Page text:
Enucleation & Evisceration
Enucleation is the complete removal of the entire eye. This technique is required in all patients with known or suspected intraocular tumors. It may also be recommended if it cannot be determined whether or not a tumor may be present in the back of the eye. In this technique the eye muscles are detached from the globe prior to removal of the eye, and the muscles are reattached to the orbital implant or to the material used to wrap or cover the implant.
Evisceration involves removal of the contents of the eye or globe leaving the sclera (white part of the eye) and the eye muscles in place. This technique is less disruptive to the orbit as dissection into the eye socket is minimized.
At the time of your consultation, Dr. Paul will further discuss advantages and disadvantages of enucleation and evisceration to help you decide which technique is most appropriate for your condition.
Surgery can be performed with intravenous sedation but is typically performed with general anesthesia. The eyelids may be temporarily sewn together for 1-2 weeks to help minimize swelling and to prevent extrusion of the plastic conformer placed at the time of surgery. A patch is placed over the operated eye for a few days, then ice packs are applied. Some patients experience nausea during the first 24-48 hours following eye removal. This is generally controlled with suppositories or oral medications.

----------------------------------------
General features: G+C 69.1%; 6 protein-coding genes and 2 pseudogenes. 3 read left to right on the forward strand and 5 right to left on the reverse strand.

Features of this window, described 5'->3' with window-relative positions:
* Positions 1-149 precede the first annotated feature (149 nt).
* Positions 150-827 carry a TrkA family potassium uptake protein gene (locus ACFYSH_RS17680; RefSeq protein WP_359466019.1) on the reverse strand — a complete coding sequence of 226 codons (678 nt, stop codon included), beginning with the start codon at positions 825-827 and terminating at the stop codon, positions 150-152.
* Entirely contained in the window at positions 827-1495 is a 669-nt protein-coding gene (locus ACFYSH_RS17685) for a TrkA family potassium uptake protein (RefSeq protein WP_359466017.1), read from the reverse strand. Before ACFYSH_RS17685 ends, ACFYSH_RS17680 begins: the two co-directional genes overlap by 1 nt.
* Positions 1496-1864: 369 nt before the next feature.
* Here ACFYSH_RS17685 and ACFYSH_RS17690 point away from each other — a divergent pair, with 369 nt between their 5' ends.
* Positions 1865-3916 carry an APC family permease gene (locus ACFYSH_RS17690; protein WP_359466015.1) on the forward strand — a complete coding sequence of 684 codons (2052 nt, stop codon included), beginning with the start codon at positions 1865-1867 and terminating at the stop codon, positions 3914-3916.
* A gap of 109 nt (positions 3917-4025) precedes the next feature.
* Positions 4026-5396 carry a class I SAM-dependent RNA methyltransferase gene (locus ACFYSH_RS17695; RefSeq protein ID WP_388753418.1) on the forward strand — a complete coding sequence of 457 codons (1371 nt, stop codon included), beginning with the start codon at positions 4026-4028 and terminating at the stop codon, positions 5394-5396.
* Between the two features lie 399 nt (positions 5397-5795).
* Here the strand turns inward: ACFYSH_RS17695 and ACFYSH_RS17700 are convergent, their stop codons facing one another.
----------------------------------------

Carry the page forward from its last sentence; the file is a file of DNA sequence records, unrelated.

The artificial eye covers the eye socket tissue and underlying (buried) orbital implant. Artificial eye-makers are referred to as Ocularists. Ocularists make a custom impression of a patient’s eye socket in order to obtain an ideal fit. The Ocularists hand paints the iris color to correspond to the patient’s normal eye. Fine red threads and other specialized techniques are utilized to simulate naturally appearing veins and arteries. The artificial eye is typically fit 6-8 weeks following surgery or when the eye socket swelling has subsided.